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Grim's rants...

LCD monitor design fail

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Why are computer monitors getting wider and shorter? Anyone?

It appears that monitor manufacturers have been bamboozled by *someone* into thinking that all we care about is watching HD content on our computers. I can count the number of movies I've watched on my computer on my fingers... actually, I could limit that to my thumbs. When I want to watch a movie, I put it on a 52" flatscreen and listen to the sound in proper 5.1 surround.

I don't know about you, but I still use my computer for surfing the 'net, reading and composing email, writing documents, scheduling, and so on. All things that work better if you increase the vertical resolution - and, oddly enough, benefit very little if at ALL from horizontal resolution. Ever wonder why newspapers are written in columns? It's because there has been a lot of really expensive research that proves we read faster, with better comprehension, in tall, thin, sections. (The exception to all this is project management - Microsoft Project is the only product I've found that actually benefits greatly from increased horizontal space.)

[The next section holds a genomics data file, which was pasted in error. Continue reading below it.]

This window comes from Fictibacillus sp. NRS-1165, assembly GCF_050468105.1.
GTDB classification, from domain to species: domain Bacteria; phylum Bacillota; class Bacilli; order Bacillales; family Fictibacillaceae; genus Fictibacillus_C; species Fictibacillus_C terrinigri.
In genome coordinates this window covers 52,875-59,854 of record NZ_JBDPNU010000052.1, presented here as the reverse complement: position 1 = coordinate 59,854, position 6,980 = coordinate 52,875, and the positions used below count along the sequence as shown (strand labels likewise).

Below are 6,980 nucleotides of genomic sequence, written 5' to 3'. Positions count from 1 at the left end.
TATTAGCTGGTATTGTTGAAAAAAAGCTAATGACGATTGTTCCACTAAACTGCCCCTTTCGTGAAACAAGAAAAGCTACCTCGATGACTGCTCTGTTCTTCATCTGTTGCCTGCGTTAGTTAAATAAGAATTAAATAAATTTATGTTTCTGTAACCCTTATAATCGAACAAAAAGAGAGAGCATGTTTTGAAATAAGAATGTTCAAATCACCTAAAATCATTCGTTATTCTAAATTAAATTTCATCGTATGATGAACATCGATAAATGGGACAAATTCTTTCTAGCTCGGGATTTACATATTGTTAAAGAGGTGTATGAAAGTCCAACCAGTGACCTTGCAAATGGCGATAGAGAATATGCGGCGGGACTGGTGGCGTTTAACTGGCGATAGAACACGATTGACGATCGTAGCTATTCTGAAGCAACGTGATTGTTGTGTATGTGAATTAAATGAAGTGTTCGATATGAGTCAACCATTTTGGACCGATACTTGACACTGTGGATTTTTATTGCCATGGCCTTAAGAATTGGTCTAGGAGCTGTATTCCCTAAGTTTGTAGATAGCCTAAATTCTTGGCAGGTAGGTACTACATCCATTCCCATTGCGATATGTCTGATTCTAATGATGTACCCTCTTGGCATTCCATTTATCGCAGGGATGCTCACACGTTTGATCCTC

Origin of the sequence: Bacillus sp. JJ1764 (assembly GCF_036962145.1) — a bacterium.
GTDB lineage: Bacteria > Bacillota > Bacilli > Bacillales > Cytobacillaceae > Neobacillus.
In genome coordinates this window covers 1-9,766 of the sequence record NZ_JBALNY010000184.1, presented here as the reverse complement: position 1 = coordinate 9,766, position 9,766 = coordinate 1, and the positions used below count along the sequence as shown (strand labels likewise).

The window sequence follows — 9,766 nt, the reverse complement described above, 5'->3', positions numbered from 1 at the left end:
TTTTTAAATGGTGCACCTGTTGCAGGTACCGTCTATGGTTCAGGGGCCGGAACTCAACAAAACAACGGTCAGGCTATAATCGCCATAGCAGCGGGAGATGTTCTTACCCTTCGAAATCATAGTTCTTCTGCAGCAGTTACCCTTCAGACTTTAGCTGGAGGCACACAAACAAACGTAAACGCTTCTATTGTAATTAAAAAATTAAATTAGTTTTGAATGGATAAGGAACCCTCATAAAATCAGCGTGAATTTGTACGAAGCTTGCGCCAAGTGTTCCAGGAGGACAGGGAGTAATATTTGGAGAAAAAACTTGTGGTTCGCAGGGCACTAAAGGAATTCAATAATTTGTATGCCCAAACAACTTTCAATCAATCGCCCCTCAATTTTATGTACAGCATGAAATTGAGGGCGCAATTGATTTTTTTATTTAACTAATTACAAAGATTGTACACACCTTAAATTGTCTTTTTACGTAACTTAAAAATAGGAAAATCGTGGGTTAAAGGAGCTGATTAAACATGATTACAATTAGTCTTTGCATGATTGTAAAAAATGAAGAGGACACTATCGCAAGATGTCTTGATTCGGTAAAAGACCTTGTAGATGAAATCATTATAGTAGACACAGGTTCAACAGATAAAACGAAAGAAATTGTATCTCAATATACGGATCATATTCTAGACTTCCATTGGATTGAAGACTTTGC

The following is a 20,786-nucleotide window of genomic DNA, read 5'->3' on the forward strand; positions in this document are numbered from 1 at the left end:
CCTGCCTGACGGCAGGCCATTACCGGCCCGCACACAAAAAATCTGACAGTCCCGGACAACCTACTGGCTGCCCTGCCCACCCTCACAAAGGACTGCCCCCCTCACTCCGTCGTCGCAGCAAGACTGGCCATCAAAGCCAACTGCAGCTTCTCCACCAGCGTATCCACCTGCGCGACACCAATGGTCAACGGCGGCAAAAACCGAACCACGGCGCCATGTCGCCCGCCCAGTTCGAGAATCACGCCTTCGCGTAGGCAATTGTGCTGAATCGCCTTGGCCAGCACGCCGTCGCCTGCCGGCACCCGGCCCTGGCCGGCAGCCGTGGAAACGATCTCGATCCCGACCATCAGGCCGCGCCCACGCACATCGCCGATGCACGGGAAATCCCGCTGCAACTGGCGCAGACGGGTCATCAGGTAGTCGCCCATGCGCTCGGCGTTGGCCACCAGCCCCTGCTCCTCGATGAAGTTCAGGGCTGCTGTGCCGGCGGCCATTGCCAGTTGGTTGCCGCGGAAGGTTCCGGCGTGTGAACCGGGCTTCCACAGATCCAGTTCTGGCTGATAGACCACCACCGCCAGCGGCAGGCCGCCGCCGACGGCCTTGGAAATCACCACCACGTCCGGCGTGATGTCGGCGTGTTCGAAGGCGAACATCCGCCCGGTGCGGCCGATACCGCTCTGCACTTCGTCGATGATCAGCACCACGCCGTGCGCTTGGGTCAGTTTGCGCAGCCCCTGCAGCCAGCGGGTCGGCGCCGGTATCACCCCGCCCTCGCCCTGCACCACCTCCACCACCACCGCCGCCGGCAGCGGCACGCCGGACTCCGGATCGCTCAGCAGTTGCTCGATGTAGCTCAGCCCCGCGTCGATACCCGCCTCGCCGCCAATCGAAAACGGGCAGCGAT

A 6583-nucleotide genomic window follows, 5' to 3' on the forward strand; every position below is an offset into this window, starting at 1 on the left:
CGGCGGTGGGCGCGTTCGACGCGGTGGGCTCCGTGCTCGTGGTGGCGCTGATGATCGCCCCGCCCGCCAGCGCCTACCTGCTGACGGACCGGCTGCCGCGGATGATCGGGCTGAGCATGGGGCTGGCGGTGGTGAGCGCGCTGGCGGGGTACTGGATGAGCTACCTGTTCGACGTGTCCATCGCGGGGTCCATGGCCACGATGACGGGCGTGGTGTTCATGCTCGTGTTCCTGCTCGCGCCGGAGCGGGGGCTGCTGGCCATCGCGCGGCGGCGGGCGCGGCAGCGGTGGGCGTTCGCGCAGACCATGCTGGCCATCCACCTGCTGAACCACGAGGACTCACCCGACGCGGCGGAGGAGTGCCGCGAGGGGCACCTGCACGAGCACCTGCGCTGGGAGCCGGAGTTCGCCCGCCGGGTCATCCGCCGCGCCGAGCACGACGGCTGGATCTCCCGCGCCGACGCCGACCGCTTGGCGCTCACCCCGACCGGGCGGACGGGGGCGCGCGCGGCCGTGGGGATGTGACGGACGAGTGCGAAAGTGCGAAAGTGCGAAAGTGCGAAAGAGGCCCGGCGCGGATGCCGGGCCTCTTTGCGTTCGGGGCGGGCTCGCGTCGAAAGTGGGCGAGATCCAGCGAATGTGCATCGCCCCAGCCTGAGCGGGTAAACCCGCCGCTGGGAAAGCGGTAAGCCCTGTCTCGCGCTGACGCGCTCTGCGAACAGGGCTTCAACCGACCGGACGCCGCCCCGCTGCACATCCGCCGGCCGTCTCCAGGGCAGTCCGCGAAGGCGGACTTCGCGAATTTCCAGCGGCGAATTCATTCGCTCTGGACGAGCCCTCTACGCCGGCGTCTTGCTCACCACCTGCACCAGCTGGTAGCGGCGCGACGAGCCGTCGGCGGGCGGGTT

My old 19" CRT ran at 1600 x 1200, and was pretty good at it. My, now old, Acer 24" LCD runs at 1920 x 1200. Marginal improvement. Virtually everything I look at these days that's 24" is 1920 x 1080. Folks, that's a DOWNGRADE. Hell, the last Acer 27" I looked at ran at 1920 x 1080 too... that's just plain ridiculous. Even Apple is drinking the same Kool-Aid, their 27" monitor is 2560 x 1440 - at least they did squeeze in some extra vertical pixel real estate, however, this doesn't get them entirely out of hot water in my book.

To compound the problem, the guys writing computer software are further reducing the useful area of my monitor. Windows, Internet Explorer, Firefox, Word - all these put the menus and toolbars at the top and the bottom of the screen, taking away another couple hundred of my useful pixels! These guys should look into moving their menus to the side, but that's a topic for another rant.

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Comments

  1. emiliorescigno's Avatar
    Once you install it, you will never go back.

    https://addons.mozilla.org/en-US/firefox/addon/5890/
  2. GrimJack's Avatar
    That is a pretty awesome plugin for FF, dude. Thanks for the link!
  3. emiliorescigno's Avatar
    No problem, my roommate showed it to me and I've been hooked since. I frequently browse with 10+ tabs open, and when they start getting crammed across the top, they're just about impossible to see what each one is. Moving it to the side not only makes all the different tabs WAY more easy to differentiate, but also manages to capitalize on this new widescreen LCD trend. They're not going away, so I guess we should make the best of it.
  4. emiliorescigno's Avatar